As Ryan T. Anderson from the Heritage Foundation said in an article titled "Marriage: What It Is, Why It Matters, and the Consequences of Redefining It” (2013): "Promoting traditional marriage does not at any time ban any type of relationship. Adults are free to make choices about their relationships, and they do not need government sanction or license to do so. All Americans have the freedom to live as they choose, but no one has a right to redefine marriage for everyone else."

What we as a society are doing in redefining marriage to include same-sex relationships is placing the desires of adults of more importance than the needs of the children within these relationships. Selfishness is blinding our eyes to the needs of the next generation. Additionally, redefining marriage within state and federal governments reduces the institution to whatever government at the time defines it as. In other words, if an individual has an emotional connection to a rock or even (although it now sounds outrageous) a young child, then government could recognize and give the definition of marriage in that instance. 

I believe we are traveling down the slippery slope of convenience over principle and a false definition of equality over practicality. 

Never hesitate to contact me. Email me at: Call me at: (405) 557-7349. Follow me on Facebook: Representative Josh Cockroft, and Twitter: @VoteCockroft27.


  1. JOSH COCKROFT WROTE: "In an issue which boils down to state's rights, three individuals in a federal district court overturned what 1.1 million people stated in defining marriage as between one man and one woman."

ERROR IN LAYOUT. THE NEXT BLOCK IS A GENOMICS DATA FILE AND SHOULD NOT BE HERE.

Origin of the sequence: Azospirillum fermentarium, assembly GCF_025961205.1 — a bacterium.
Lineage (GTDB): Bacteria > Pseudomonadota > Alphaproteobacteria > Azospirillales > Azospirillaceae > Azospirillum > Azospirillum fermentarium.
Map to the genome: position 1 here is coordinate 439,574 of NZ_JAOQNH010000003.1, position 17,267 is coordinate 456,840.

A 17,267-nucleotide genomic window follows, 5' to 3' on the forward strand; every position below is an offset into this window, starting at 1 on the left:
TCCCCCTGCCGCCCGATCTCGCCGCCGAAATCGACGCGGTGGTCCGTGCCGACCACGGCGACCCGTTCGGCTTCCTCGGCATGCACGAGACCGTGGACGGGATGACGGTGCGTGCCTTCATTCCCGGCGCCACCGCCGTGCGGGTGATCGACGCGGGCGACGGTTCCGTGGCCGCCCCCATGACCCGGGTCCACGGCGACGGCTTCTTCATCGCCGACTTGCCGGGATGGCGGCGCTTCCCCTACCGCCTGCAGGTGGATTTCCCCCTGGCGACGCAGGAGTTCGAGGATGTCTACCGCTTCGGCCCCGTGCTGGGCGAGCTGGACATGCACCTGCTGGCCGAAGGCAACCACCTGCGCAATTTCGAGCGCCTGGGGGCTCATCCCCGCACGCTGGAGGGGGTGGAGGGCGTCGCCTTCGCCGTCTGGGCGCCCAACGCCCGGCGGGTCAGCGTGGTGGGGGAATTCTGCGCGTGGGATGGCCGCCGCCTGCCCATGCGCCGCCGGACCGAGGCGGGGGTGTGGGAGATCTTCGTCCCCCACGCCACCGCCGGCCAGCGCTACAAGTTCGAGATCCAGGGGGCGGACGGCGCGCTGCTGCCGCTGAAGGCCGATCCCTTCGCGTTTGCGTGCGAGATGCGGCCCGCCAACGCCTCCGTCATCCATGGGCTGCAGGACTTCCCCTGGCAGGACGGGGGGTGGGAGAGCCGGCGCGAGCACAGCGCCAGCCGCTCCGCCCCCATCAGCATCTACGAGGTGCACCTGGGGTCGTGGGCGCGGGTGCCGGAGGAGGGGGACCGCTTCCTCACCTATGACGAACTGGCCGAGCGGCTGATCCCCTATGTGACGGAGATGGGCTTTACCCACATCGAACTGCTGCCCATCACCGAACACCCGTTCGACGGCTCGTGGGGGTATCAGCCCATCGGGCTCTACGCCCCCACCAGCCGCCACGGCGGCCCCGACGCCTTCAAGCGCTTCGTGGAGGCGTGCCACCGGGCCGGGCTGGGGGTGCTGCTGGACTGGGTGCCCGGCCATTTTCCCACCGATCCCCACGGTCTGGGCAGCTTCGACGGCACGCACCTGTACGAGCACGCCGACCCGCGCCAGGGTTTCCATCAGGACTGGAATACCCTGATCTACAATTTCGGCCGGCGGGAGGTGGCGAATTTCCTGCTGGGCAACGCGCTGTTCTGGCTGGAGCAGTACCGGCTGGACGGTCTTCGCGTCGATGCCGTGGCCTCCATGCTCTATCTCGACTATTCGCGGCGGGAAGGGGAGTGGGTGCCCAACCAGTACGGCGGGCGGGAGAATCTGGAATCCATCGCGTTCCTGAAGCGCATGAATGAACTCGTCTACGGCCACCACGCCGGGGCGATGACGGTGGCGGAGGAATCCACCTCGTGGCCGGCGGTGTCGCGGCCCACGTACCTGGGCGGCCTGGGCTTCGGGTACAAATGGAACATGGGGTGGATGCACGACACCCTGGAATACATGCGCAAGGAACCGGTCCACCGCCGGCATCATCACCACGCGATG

MY RESPONSE: This issue does NOT "[boil] down to state's rights." This issue boils down to "equal protection" under the law; therefore, the issue boils down to constitutional rights. Allow me to explain.

    A state has the "right" to enact laws ONLY on the condition that these laws exist in harmony with the Constitution of the United States of America. Before enacting any law, a state must first demonstrate a "compelling state interest" for proposing such a mandate. If a state's proposal can survive "rational basis scrutiny," only then shall it be accepted as law. Regardless of what the people voted, Oklahoma's ban on same-sex marriage could not withstand any "rational basis scrutiny."

    I'll restate that the individual states have the "right" to pass laws so long as these laws do not conflict with the U.S. Constitution. Oklahoma's ban on same-sex marriage violated the Equal Protection Clause of the Fourteenth Amendment, and it did so without providing a "compelling state interest." Therefore, the State of Oklahoma has no "right" to legislate any such ban. Provided that the state has no right to enforce an injunction, the striking down of said ban was never a "state's rights" issue.